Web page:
From the Irish and Scottish countryside to the modern-day wardrobe, with the Prince of Wales, jazz musicians and Elvis Presley in between
First of all came the brog, meaning shoe in Gaelic, from the Old Norse brók, used to refer to something that covered the legs. In the late sixteenth century, in the peat-bogs of Scotland and Ireland, farmers began wearing perforated footwear, which helped water drain away better. Later used by fishermen too, the perforations began to take on characteristic patterns, to ward off ill luck more than anything else: to keep bad luck away and bring good fortune.
Brogues only took on a purely decorative function in the early 20th century, when they entered the elegant-wear wardrobe of both men and women.
They were “released” once and for all from the countryside, for legitimate wear by the aristocracy, thanks to a real arbiter of style, the then Prince of Wales, who wore them as golf shoes in the ’30s.
From the 1930s on, the Prince of Wales, Edward Windsor, would often play golf in shoes featuring brogueing. He set the trend, which is still followed to this day, of never wearing them after 6 p.m.
The two-tone Brogue, also know as the Spectator, was the typical shoe of the so-called “golden age” of jazz. Elvis Presley made it popular among young people in the 1950s, while iconic-model Twiggy made it a trend for women in the 1970s.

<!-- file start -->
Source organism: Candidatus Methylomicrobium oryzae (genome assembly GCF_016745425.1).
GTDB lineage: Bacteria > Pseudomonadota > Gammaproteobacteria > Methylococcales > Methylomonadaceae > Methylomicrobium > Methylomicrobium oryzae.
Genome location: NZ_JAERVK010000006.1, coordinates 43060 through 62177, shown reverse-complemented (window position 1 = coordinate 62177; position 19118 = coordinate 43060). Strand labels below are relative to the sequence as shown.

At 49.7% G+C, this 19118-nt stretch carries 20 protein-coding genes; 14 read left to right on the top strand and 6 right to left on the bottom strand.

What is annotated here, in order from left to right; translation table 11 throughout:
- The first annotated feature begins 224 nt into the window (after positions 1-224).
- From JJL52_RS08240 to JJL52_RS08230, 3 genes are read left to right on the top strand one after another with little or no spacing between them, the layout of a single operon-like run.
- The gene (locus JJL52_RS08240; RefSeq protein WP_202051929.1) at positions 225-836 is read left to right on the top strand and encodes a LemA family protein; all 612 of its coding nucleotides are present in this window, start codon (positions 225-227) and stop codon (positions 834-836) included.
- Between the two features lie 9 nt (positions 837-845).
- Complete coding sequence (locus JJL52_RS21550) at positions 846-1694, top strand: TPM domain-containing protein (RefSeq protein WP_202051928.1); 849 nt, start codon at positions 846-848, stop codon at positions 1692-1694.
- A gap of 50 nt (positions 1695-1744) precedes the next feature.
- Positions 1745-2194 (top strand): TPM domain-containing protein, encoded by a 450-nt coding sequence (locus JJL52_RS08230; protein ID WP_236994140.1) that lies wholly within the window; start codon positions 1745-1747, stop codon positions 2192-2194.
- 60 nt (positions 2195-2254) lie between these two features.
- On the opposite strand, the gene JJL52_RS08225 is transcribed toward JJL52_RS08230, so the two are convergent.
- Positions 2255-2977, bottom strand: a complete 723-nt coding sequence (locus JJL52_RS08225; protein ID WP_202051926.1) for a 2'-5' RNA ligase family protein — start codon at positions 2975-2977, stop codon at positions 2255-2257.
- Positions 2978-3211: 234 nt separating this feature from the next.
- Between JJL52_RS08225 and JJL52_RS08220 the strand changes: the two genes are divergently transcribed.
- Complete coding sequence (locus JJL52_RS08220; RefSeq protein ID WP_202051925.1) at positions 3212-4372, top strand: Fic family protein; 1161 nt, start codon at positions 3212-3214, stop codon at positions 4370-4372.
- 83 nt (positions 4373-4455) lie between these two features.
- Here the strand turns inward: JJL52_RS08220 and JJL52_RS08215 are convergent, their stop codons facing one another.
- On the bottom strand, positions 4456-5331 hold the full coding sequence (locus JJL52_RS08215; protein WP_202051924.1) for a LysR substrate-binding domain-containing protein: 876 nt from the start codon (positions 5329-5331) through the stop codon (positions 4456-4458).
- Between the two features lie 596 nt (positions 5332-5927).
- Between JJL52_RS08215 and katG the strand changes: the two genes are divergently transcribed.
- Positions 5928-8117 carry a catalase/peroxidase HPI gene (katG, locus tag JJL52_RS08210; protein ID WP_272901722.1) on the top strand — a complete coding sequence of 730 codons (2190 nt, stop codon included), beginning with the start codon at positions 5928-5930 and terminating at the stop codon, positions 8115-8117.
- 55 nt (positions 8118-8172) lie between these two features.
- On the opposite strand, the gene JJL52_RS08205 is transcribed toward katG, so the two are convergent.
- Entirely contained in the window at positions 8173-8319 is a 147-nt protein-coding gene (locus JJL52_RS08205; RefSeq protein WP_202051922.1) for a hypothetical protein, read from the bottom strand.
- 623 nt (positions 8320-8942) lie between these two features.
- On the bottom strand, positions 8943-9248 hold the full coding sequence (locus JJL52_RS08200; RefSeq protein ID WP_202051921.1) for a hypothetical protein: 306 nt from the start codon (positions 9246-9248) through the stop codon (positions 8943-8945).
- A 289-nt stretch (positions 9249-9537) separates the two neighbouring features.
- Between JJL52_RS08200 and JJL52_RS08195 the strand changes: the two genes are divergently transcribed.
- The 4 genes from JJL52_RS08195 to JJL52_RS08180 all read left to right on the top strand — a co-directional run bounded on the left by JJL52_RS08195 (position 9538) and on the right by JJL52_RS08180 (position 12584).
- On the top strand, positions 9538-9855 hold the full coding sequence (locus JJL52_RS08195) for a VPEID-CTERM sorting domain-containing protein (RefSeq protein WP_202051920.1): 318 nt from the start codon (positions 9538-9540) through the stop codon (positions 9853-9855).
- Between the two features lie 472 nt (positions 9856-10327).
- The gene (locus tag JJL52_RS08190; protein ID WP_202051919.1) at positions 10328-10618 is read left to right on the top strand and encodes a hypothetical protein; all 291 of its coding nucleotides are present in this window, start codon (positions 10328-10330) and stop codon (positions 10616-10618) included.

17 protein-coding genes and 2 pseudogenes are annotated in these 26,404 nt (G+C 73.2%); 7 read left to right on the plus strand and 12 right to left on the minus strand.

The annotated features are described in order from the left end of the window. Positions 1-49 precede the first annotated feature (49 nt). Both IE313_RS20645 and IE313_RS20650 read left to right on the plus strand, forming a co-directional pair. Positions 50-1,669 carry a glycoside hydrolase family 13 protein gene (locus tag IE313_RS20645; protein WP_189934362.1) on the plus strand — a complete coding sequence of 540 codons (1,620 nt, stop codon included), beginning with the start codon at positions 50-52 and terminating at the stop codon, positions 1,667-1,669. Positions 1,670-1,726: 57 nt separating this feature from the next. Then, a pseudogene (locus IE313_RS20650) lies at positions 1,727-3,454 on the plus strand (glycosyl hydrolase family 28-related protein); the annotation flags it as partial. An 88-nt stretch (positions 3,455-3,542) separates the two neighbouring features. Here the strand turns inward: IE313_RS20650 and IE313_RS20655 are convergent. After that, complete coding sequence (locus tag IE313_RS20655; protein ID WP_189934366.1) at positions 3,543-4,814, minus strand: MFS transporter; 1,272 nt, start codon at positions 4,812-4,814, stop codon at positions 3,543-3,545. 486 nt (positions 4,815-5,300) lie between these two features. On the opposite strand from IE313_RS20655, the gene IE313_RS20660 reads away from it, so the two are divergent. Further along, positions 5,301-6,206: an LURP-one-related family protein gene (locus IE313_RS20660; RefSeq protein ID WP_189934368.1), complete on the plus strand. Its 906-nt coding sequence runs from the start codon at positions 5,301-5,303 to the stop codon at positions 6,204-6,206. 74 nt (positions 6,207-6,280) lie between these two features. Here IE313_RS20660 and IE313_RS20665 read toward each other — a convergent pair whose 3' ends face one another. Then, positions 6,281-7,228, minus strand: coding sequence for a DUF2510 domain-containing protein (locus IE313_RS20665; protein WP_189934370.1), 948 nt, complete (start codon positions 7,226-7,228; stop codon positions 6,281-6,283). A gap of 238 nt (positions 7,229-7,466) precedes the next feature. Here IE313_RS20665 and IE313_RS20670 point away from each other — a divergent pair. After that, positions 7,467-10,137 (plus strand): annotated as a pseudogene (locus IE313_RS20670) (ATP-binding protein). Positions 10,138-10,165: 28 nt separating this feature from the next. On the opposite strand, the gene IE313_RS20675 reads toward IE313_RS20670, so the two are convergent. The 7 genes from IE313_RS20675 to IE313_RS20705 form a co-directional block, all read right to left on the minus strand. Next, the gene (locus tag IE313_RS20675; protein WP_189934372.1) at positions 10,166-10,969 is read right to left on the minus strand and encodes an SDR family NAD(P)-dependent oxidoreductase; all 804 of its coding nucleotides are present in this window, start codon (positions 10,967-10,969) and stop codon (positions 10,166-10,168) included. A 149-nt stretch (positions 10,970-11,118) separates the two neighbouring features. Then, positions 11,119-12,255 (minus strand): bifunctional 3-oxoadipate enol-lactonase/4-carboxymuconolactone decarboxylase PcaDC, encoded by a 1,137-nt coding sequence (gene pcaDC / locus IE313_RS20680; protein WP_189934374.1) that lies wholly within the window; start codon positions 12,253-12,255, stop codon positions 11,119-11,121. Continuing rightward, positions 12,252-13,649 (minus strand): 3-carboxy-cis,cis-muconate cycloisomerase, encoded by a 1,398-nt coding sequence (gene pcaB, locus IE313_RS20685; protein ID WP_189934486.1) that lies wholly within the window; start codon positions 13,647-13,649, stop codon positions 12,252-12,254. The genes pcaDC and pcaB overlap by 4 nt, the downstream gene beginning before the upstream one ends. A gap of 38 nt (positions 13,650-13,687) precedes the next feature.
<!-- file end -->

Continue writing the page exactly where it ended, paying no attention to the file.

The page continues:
People sometimes wrongly tend to see the Brogue as a shoe style in its own right, when in actual fact, it is a variant, generally applied to the classic Derby and Oxford shoes, as well as to Monk shoes (with buckle fastening).
The perforations are usually made on the seams of the various parts of the upper, alternating holes of a larger diameter with those of a smaller diameter.
A toecap with any kind of design is called a perforated toecap.
The W-shaped decoration on the toecap is called the wingtip. If this is present, we speak of Full-Brogue, otherwise of Semi-Brogue (and Quarter-Brogue for shoes without even any perforation on the toe).
A Full-Brogue with punch hole detailing running all the way around to the back of the shoe is called the Long Wing Brogue.